There is quite a bit of modelling available now. It turns out that Coriolis effects are quite significant when the orbital period is short, but I’m still waiting on a series of comparable studies with rotation rates at close intervals from about 24 days to 360. For one bar of atmosphere you seem to get a 50 K difference between dark side and light side, and that is not as great as the difference between equator and poles on Earth. Temperature over the dark side is surprisingly uniform.’
Here is a paper by some people who have done the maths (with the help of quite a lot of computer):
Merlis, T.M. and Schneider, T., 2010 Atmospheric dynamics of Earth-like tidally locked aquaplanets.
Abstract: We present simulations of atmospheres of Earth-like aquaplanets that are tidally locked to their star, that is, planets whose orbital period is equal to the rotation period about their spin axis, so that one side always faces the star and the other side is always dark. Such simulations are of interest in the study of tidally locked terrestrial exoplanets and as illustrations of how planetary rotation and the insolation distribution shape climate. As extreme cases illustrating the effects of slow and rapid rotation, we consider planets with rotation periods equal to one current Earth year and one current Earth day. The dynamics responsible for the surface climate (e.g., winds, temperature, precipitation) and the general circulation of the atmosphere are discussed in light of existing theories of atmospheric circulations. For example, as expected from the increasing importance of Coriolis accelerations relative to inertial ac- celerations as the rotation rate increases, the winds are approximately isotropic and divergent at leading order in the slowly rotating atmosphere but are predominantly zonal and rotational in the rapidly rotating atmosphere. Free-atmospheric horizontal temperature variations in the slowly rotating atmosphere are generally weaker than in the rapidly rotating atmosphere. Interestingly, the surface temperature on the night side of the planets does not fall below ∼240 K in either the rapidly or slowly rotating atmosphere; that is, heat transport from the day side to the night side of the planets efficiently reduces temperature contrasts in either case. Rotational waves and eddies shape the distribution of winds, temperature, and precipitation in the rapidly rotating atmosphere; in the slowly rotating atmosphere, these distributions are controlled by simpler divergent circulations. Both the slowly and rapidly rotating atmo- spheres exhibit equatorial superrotation. Systematic variation of the planetary rotation rate shows that the equatorial superrotation varies non-monotonically with rotation rate, whereas the surface temperature contrast between the day side and the night side does not vary strongly with changes in rotation rate.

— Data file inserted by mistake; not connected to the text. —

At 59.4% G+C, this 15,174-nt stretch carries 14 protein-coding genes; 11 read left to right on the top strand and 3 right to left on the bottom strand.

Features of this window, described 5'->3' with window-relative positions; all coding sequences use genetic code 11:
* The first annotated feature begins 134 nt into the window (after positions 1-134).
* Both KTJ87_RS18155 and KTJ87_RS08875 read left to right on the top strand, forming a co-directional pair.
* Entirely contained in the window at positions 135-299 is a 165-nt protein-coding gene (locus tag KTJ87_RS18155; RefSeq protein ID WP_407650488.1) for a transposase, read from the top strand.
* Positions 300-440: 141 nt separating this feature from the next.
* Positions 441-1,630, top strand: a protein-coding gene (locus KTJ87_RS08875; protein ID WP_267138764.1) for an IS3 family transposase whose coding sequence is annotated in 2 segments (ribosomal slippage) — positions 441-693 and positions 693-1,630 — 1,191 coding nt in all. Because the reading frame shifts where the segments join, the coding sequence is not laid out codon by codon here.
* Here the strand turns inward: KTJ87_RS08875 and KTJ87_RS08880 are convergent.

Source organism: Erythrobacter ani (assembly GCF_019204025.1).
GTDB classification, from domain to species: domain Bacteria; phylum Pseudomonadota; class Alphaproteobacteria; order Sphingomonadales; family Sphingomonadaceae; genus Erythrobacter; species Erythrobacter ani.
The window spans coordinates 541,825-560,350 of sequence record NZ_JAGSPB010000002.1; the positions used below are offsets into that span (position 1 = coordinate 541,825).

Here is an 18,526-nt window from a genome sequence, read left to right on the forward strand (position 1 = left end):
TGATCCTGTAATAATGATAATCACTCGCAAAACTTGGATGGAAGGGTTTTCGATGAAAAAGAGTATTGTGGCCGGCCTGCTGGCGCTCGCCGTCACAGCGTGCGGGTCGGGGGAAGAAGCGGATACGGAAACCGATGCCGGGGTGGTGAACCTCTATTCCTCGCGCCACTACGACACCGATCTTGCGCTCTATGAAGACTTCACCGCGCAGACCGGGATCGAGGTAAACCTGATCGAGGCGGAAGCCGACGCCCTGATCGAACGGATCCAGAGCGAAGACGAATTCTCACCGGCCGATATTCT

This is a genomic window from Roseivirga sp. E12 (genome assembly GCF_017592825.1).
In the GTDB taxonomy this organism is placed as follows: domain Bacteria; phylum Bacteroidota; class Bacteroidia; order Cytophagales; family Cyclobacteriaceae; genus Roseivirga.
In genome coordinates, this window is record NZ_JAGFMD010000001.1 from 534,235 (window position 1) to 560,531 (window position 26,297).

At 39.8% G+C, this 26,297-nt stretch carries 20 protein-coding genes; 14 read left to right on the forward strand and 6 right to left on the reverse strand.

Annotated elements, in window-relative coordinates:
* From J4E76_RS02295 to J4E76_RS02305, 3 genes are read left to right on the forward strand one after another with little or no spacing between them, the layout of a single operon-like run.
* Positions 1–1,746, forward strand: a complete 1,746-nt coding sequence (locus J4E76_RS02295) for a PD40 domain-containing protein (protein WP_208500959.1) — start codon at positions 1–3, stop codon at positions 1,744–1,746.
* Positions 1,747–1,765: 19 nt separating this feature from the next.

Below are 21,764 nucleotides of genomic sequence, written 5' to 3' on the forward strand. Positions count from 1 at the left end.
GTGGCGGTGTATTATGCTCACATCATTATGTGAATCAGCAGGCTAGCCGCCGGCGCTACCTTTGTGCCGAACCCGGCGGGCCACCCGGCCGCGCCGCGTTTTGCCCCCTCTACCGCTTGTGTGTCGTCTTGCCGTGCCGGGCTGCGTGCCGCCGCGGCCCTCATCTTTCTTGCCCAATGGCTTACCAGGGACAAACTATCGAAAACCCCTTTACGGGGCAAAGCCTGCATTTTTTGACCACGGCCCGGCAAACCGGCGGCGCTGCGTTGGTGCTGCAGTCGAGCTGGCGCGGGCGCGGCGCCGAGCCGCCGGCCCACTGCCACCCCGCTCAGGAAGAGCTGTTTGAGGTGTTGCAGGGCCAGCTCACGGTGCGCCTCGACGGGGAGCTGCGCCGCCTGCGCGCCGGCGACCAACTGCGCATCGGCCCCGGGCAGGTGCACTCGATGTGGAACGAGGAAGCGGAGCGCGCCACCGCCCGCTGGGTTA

I’m not really familiar with their terminology and notation, but I think the graphs on p. 8 show that in the slow-rotating case the prevailing winds at the surface (σ=1.0) are fastest on the sunny side, in a ring around the subsolar point 45° of latitude/longitude in radius, directed towards the subsolar point at a speed more than 10 m/s but slower than 15 m/s. There is very little surface wind at the terminator.
Evapo-transpiration is shown on p. 6, but that’s for a planet with a wet surface, and Persatuan has only 21% of its surface covered with water.